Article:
The older I get, the more I throw a rose-coloured spectacled glance back to my childhood. The 3G are always having a shared chuckle when I regale them of 'the good old days'.
"Do you mean in the olden days?" they ask behind youth and cheek.
Well, maybe they are, since they are also the days before the internet, mobile phones, electric cars and a gazillion TV channels. But these are also the days from whence tradition comes.
When I initially considered a tradition I'd like to see carried on I contemplated my childhood Christmas - the day of the Long Road To Opening Presents. Christmas in my house would actually start with the soaking of Christmas Cake Fruits in March before the baking of said fruits at the crack of a December dawn. The kitchen would swell with the baking of Christmas Eve bread, including the special plaited bread (!) and a bun with our initials on. No amount of protest would move the Christmas morning any faster as the ritual of opening presents did not begin until we had finished every scrap of saltfish and bakes, fried plantain and cocoa tea and then washed every speckle of every plate. It would seriously feel like Christmas Day had disappeared before even the first shred of wrapping paper came off.
And whilst I try and keep as much of those traditions as I can with my own family, it gets a little harder when you are also part of someone else's family therefore sharing in someone else's family traditions. Throw in a little cultural diversity and things can get a little busy. We cope by amalgamating and creating new rituals which can sometimes result in customs getting lost or feelings being hurt.
So I thought of a tradition transcending all the branches of my family tree which, by its very nature, will grow and blossom with each generation and it cannot be remain the same or cast in stone.
I bring you the family 'do'.
Sitting free of seatbelts in our orange Vauxhall Viva, I would excitedly watch the 1980s London - in all its greyness - cascade around me until the our arrival at one of three West London estates would thrust my parents back into the warmth of who they once were and us into this strange yet pleasurable temporary existence. Enveloped in the beat of Lovers Rock, any attempt to conceal my lanky presence in the kitchen would fail miserably as West Indian fingers, fresh from cooking pig trotter sous, would pinch my cheeks forcing me to extrapolate myself and disappear into the melee of cousins. The rumble and explosion of West Indian laughs above tales of 'he and she' or the thumps of dominoes on the tiniest table ever made linger in my veins and the strains of the reggae forever remain.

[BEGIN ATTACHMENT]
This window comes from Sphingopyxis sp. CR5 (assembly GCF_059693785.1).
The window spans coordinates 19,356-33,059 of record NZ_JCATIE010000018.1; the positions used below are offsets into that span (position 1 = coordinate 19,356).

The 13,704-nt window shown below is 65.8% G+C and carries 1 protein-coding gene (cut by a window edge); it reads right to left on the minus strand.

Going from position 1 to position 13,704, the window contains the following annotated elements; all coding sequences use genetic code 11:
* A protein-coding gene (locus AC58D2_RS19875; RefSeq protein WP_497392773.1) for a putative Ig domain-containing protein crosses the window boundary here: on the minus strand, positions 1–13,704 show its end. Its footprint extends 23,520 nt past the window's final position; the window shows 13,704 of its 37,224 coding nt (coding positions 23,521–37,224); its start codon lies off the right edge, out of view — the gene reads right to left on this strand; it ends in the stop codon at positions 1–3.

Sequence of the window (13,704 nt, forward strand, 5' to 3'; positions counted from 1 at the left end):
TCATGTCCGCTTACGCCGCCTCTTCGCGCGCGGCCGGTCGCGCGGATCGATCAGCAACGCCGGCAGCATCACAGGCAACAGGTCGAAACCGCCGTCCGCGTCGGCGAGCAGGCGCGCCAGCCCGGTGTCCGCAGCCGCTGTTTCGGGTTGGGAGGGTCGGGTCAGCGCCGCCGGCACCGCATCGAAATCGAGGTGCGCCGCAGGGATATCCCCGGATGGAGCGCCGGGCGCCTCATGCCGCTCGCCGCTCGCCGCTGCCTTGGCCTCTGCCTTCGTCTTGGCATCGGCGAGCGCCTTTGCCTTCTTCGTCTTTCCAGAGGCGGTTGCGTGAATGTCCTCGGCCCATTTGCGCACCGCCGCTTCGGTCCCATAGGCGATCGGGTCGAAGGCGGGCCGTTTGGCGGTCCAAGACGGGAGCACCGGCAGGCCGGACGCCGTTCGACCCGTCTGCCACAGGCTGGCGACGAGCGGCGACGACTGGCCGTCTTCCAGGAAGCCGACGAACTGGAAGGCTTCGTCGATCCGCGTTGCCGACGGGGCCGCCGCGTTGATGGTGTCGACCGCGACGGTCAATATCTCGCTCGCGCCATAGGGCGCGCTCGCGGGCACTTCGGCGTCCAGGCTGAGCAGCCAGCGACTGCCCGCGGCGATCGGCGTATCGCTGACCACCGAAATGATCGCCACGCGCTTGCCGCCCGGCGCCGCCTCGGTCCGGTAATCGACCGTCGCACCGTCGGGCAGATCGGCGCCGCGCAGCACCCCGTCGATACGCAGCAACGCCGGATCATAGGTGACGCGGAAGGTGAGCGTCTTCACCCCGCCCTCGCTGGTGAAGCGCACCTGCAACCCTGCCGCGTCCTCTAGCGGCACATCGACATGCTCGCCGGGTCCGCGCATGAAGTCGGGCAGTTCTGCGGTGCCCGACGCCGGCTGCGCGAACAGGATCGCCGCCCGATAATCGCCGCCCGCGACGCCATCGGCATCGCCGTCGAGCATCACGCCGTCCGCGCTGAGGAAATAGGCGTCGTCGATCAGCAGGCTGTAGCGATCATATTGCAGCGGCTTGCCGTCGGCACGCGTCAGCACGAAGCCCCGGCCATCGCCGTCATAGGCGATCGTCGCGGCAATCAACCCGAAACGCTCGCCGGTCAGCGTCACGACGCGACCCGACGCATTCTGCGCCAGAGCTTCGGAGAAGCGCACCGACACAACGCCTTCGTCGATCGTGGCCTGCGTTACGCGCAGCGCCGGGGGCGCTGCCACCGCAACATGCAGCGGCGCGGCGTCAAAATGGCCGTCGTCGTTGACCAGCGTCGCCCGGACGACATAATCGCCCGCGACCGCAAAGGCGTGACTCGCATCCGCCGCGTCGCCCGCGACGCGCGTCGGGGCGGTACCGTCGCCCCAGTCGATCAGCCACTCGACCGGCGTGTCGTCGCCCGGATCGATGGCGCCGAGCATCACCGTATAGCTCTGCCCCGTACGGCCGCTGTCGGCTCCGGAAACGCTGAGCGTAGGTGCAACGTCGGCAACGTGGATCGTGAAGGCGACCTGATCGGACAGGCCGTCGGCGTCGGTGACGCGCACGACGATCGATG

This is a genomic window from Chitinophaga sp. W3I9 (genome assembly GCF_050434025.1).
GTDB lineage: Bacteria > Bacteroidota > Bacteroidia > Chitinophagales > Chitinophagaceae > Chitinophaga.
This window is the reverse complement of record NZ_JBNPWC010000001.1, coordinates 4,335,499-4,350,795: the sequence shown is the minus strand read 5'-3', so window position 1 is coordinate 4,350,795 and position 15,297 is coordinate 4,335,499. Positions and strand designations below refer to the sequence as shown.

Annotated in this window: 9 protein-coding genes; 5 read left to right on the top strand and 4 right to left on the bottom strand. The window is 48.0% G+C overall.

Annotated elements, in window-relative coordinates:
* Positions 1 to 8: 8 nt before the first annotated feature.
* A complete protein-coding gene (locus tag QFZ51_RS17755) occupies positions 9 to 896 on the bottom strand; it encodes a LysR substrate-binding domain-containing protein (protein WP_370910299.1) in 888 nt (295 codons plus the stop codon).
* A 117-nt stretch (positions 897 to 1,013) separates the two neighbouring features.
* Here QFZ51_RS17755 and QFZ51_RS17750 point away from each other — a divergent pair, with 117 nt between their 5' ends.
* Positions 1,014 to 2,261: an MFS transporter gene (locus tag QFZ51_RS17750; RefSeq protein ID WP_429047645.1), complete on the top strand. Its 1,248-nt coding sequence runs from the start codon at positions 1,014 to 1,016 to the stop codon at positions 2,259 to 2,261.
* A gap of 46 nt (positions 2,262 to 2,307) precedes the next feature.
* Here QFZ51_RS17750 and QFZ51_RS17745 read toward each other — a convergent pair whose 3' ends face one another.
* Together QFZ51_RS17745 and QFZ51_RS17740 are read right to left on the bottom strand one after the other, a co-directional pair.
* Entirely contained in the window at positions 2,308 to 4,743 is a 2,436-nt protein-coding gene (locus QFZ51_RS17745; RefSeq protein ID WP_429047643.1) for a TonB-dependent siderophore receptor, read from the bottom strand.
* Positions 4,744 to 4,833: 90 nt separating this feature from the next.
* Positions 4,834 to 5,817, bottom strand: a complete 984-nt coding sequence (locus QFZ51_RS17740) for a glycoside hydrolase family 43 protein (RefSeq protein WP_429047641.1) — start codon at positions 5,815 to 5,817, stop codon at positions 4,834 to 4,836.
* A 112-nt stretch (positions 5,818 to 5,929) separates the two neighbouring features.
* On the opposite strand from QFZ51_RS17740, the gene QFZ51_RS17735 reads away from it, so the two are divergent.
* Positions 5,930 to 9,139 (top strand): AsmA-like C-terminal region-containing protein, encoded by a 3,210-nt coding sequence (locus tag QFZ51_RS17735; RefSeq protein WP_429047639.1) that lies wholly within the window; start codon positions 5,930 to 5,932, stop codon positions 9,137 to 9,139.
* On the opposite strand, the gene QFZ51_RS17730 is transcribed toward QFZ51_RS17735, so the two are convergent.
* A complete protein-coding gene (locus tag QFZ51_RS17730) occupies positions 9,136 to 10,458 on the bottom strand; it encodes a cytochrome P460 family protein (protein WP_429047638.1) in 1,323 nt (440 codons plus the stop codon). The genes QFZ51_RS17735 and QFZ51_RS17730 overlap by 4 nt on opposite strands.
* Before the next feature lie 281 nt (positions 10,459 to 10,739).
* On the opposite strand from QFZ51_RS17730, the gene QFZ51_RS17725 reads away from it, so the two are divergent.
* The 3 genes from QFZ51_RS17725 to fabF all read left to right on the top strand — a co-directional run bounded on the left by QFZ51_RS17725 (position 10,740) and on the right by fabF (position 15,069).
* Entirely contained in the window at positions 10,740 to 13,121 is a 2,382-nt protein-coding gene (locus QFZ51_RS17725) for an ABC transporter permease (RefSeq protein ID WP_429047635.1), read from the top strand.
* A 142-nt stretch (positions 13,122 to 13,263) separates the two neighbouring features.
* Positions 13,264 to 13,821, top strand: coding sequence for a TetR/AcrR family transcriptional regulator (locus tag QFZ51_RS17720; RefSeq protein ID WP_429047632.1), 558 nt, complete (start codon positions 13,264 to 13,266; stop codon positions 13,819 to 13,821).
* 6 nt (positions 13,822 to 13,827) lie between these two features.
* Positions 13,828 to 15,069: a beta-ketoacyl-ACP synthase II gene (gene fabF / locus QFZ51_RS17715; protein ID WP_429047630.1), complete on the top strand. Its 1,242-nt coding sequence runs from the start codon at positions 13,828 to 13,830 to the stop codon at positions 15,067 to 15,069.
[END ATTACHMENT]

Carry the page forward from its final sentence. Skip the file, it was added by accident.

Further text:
My girls may not be submerged into the sounds and smells of my yesterday but they have experienced what will be their versions of family do's across the country; from the rolling hills of the North East to Midland dales to coastal towns to Caribbean villages to city dwellings and one thing is constant; the welcome.
Other constants follow swiftly: the hugs, the food, the laughter. And still more: the new recruits (babies or lovers), the music, the little ones getting taller, the older ones getting greyer. We exchange seats at the table as our generation mourns the loss of those ahead and welcome those who follow behind.
There was a time in my teens when it seemed family dos didn't happen or maybe they did and we just weren't there. The splinters from this time have healed in some branches, not so in others, so I am thankful of the dos that remain and those that we are welcomed to join. And I relish those moments when aging fingers pinch the cheeks of my girls making them scurry for the safety of cousins across the country.
This post is in response to a Post40Bloggers: Writing Prompt No.103 : a tradition you would like to see carried on